Skip Navigation

Close and don't show again.

Your browser is out of date.

You may not get the full experience here on National Journal.

Please upgrade your browser to any of the following supported browsers:

Reveal Navigation

Santorum's Glaring Gender Gap Santorum's Glaring Gender Gap Santorum's Glaring Gender Gap Santorum's Glaring Gender...

share
This ad will end in seconds
Close X

Not a member? Learn More »

Forget Your Password?

Don't have an account? Register »

Reveal Navigation

 

Blogs

Santorum's Glaring Gender Gap

Republican presidential candidate, former Pennsylvania Sen. Rick Santorum, center, is directed to the state House Republican caucus for a meeting with legislators Monday, Feb. 13, 2012, in Olympia, Wash. (AP Photo/Elaine Thompson)

February 14, 2012

Much of what's been written about Rick Santorum's political history has centered on 2006, the year he suffered an 18-point landslide loss to Democrat Bob Casey in an otherwise awful year for Republicans.

But the more instructive campaign to look at to assess Santorum's electability is his 2000 victory against then-Democratic Rep. Ron Klink, an election he won with 52 percent of the vote.  What's striking about the exit polling from that race is the huge gender gap Santorum engendered even in victory.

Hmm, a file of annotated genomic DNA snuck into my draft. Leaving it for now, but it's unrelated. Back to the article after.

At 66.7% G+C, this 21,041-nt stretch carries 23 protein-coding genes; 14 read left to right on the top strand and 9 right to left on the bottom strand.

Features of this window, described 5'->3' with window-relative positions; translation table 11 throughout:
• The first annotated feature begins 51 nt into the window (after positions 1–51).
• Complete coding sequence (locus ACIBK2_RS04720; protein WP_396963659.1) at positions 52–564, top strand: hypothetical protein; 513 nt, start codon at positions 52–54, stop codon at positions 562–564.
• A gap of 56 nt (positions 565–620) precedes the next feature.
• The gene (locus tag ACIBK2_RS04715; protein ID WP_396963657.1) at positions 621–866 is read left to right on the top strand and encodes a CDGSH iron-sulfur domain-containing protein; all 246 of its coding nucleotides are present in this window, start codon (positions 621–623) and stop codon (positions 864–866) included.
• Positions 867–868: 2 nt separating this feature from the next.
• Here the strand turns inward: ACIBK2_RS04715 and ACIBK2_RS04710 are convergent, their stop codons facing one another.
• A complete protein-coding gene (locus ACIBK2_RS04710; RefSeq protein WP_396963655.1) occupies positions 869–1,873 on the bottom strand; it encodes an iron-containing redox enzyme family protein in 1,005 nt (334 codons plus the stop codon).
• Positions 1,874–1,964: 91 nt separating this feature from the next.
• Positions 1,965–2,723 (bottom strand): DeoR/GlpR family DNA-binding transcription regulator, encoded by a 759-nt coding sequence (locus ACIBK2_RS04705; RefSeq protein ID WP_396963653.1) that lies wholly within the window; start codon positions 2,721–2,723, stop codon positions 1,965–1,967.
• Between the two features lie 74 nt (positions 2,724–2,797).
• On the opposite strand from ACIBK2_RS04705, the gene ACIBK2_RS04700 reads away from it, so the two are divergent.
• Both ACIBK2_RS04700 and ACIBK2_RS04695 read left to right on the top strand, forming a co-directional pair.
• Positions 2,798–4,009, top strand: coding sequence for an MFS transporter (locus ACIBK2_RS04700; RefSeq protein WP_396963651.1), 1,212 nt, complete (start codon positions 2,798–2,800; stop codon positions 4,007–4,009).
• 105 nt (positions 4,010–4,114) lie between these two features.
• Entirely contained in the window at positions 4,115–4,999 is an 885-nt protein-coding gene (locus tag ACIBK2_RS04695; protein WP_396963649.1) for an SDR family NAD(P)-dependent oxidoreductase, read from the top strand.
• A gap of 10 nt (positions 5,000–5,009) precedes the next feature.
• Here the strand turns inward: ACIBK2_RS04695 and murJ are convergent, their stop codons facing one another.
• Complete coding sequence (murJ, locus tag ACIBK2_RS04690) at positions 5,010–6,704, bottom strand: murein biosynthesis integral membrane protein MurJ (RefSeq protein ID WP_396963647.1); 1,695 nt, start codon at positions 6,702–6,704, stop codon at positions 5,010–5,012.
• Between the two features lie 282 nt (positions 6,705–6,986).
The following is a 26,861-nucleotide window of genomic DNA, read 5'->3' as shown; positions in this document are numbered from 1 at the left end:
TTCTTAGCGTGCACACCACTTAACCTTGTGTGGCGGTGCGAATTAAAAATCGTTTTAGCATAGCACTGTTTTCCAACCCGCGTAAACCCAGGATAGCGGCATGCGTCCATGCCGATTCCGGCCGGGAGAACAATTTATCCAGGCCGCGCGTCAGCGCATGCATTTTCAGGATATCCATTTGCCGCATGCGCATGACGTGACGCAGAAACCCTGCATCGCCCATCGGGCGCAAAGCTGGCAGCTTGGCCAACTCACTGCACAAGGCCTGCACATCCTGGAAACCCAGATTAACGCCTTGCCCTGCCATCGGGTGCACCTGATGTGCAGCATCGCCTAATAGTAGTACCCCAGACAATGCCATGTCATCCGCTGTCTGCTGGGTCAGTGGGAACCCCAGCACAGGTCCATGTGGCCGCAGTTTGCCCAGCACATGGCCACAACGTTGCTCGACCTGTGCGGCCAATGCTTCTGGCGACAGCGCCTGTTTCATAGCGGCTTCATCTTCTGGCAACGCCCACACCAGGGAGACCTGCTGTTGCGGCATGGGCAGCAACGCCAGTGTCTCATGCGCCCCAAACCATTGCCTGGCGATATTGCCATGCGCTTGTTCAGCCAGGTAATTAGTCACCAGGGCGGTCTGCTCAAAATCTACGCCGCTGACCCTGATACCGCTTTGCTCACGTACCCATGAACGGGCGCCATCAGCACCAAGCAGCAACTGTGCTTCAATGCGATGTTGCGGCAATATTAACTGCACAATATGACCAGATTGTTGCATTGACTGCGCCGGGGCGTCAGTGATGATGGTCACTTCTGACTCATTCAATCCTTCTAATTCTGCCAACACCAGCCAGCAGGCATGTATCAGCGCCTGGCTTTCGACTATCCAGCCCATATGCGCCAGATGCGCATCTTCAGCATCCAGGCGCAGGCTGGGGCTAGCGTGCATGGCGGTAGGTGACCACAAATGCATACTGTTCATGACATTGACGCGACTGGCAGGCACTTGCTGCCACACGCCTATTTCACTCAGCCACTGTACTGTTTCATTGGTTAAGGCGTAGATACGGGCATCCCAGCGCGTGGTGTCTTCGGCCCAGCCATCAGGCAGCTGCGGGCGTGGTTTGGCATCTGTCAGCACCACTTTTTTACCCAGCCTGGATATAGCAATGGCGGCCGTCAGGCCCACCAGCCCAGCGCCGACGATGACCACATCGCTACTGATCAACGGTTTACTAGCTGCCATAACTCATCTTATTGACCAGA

Against a Democratic congressman who opposed abortion, Santorum dramatically underperformed with women voters.  That would likely repeat itself if he emerged as the Republican nominee against President Obama.

Santorum won an impressive 57 percent of the vote among men; that number increased to 60 percent just looking at white men.  But among women, Santorum lost to Klink, winning just 48 percent of the vote.  Among white women, he barely inched past the Democrat, 52 to 47 percent.

Get us in your feed.
More Blogs